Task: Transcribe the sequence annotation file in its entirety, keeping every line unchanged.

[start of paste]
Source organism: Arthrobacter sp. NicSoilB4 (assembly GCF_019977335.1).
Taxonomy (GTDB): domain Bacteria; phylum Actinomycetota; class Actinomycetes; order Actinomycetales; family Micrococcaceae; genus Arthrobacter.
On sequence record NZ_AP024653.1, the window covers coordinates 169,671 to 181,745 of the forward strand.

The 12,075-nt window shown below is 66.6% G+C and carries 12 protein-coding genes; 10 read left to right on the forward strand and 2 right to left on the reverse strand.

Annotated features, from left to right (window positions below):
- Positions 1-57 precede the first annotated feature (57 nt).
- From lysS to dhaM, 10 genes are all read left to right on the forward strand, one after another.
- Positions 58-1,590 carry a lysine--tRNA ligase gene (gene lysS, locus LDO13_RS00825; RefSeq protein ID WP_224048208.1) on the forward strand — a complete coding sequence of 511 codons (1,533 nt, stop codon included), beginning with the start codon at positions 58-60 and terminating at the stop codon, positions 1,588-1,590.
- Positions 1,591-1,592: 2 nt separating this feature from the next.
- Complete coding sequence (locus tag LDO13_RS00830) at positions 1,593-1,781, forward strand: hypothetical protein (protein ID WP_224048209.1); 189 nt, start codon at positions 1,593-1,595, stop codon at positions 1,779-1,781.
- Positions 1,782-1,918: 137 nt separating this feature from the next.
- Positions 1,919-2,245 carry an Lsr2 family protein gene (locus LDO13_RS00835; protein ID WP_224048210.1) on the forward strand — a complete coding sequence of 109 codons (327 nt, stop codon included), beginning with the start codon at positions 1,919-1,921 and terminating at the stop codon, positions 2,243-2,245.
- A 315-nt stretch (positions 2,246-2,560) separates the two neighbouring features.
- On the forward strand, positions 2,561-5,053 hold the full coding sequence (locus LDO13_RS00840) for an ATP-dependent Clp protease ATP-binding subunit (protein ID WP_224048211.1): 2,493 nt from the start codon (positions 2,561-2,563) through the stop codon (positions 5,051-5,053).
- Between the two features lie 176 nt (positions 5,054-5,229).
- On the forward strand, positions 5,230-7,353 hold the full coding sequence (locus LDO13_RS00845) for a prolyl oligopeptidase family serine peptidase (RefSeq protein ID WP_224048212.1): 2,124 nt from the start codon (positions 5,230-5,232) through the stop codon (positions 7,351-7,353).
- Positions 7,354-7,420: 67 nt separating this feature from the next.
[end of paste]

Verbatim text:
Source organism: Arthrobacter sp. NicSoilB4 (assembly GCF_019977335.1).
Taxonomy (GTDB): domain Bacteria; phylum Actinomycetota; class Actinomycetes; order Actinomycetales; family Micrococcaceae; genus Arthrobacter.
On sequence record NZ_AP024653.1, the window covers coordinates 169,671 to 181,745 of the forward strand.

The 12,075-nt window shown below is 66.6% G+C and carries 12 protein-coding genes; 10 read left to right on the forward strand and 2 right to left on the reverse strand.

Annotated features, from left to right (window positions below):
- Positions 1-57 precede the first annotated feature (57 nt).
- From lysS to dhaM, 10 genes are all read left to right on the forward strand, one after another.
- Positions 58-1,590 carry a lysine--tRNA ligase gene (gene lysS, locus LDO13_RS00825; RefSeq protein ID WP_224048208.1) on the forward strand — a complete coding sequence of 511 codons (1,533 nt, stop codon included), beginning with the start codon at positions 58-60 and terminating at the stop codon, positions 1,588-1,590.
- Positions 1,591-1,592: 2 nt separating this feature from the next.
- Complete coding sequence (locus tag LDO13_RS00830) at positions 1,593-1,781, forward strand: hypothetical protein (protein ID WP_224048209.1); 189 nt, start codon at positions 1,593-1,595, stop codon at positions 1,779-1,781.
- Positions 1,782-1,918: 137 nt separating this feature from the next.
- Positions 1,919-2,245 carry an Lsr2 family protein gene (locus LDO13_RS00835; protein ID WP_224048210.1) on the forward strand — a complete coding sequence of 109 codons (327 nt, stop codon included), beginning with the start codon at positions 1,919-1,921 and terminating at the stop codon, positions 2,243-2,245.
- A 315-nt stretch (positions 2,246-2,560) separates the two neighbouring features.
- On the forward strand, positions 2,561-5,053 hold the full coding sequence (locus LDO13_RS00840) for an ATP-dependent Clp protease ATP-binding subunit (protein ID WP_224048211.1): 2,493 nt from the start codon (positions 2,561-2,563) through the stop codon (positions 5,051-5,053).
- Between the two features lie 176 nt (positions 5,054-5,229).
- On the forward strand, positions 5,230-7,353 hold the full coding sequence (locus LDO13_RS00845) for a prolyl oligopeptidase family serine peptidase (RefSeq protein ID WP_224048212.1): 2,124 nt from the start codon (positions 5,230-5,232) through the stop codon (positions 7,351-7,353).
- Positions 7,354-7,420: 67 nt separating this feature from the next.